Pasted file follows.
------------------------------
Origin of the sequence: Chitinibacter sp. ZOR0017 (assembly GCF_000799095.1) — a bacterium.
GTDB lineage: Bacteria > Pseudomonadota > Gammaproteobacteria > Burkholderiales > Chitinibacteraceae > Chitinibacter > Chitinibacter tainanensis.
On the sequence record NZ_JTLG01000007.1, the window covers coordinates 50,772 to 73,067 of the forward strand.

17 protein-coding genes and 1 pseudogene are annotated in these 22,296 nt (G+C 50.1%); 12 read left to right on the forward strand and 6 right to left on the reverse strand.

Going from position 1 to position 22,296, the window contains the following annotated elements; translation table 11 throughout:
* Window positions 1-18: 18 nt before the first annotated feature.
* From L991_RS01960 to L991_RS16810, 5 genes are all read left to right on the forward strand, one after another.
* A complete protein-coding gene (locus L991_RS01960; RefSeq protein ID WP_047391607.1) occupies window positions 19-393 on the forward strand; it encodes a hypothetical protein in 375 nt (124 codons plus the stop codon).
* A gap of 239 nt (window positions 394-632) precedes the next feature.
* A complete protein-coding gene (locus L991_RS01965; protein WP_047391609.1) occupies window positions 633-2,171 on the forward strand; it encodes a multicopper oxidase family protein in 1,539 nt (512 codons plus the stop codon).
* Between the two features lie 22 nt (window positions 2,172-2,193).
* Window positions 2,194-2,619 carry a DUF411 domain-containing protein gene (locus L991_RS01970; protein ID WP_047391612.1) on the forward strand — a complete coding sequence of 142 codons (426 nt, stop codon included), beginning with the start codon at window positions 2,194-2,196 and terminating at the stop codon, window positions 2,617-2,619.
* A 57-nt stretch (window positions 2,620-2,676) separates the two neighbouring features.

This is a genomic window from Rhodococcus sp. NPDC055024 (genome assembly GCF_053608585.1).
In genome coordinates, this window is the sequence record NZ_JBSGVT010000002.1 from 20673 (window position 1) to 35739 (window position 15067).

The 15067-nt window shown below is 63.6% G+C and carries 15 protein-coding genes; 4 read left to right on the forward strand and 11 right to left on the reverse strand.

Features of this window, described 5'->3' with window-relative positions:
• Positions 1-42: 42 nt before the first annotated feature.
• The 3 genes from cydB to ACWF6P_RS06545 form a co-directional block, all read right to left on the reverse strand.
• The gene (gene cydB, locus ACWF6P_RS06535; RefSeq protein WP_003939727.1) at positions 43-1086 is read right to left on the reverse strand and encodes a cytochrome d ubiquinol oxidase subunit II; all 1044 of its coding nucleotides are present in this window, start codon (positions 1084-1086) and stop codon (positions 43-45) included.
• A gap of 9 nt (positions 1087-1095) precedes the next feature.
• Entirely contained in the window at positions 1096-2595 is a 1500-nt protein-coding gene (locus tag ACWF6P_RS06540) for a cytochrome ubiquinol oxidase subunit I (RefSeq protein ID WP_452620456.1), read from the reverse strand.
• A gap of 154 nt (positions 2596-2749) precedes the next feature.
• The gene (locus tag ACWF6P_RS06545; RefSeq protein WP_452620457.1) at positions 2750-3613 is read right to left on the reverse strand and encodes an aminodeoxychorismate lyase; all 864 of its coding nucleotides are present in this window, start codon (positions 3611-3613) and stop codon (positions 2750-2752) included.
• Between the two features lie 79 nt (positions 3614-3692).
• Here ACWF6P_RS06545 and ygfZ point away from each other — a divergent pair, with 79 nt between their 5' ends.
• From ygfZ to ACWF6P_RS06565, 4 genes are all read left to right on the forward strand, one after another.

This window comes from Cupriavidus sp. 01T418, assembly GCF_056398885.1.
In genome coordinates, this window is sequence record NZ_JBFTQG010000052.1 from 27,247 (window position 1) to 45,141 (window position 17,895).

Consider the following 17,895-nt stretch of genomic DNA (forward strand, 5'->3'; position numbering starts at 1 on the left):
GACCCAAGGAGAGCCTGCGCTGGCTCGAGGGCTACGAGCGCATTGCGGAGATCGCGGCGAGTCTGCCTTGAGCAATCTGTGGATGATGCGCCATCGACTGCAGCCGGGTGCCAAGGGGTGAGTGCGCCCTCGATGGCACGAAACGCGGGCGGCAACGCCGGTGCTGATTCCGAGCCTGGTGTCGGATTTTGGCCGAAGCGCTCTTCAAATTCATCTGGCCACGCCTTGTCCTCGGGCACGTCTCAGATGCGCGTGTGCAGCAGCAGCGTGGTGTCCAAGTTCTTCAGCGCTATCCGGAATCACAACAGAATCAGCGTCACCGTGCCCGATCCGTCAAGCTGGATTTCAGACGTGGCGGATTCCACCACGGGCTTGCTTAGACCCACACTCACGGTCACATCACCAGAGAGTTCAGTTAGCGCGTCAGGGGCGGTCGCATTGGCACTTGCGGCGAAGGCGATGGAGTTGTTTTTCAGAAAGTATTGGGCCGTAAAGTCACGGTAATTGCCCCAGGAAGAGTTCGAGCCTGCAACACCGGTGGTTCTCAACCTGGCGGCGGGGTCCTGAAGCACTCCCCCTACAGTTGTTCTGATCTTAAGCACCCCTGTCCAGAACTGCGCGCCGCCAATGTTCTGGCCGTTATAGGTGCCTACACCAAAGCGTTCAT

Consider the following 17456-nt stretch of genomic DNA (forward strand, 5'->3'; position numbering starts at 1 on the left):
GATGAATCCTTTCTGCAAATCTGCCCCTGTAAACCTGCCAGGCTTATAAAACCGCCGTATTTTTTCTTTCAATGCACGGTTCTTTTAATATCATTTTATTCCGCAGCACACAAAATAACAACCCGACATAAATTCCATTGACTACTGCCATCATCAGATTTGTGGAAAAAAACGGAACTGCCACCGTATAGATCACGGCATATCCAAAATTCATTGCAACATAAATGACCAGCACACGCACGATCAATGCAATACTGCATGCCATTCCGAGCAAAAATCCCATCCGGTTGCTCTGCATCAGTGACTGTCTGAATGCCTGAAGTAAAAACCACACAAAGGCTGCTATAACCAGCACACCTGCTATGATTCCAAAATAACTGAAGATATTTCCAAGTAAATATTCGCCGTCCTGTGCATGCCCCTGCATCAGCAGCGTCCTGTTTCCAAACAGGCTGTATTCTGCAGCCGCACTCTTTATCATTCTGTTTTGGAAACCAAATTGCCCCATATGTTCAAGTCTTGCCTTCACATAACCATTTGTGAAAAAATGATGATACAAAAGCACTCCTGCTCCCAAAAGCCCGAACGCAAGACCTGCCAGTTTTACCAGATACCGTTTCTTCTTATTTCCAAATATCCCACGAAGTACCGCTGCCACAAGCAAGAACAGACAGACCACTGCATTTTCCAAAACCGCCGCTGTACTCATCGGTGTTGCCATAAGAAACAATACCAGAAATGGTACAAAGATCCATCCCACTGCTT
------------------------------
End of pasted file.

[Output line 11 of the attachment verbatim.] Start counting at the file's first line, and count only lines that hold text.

* Between the two features lie 22 nt (window positions 2,172-2,193).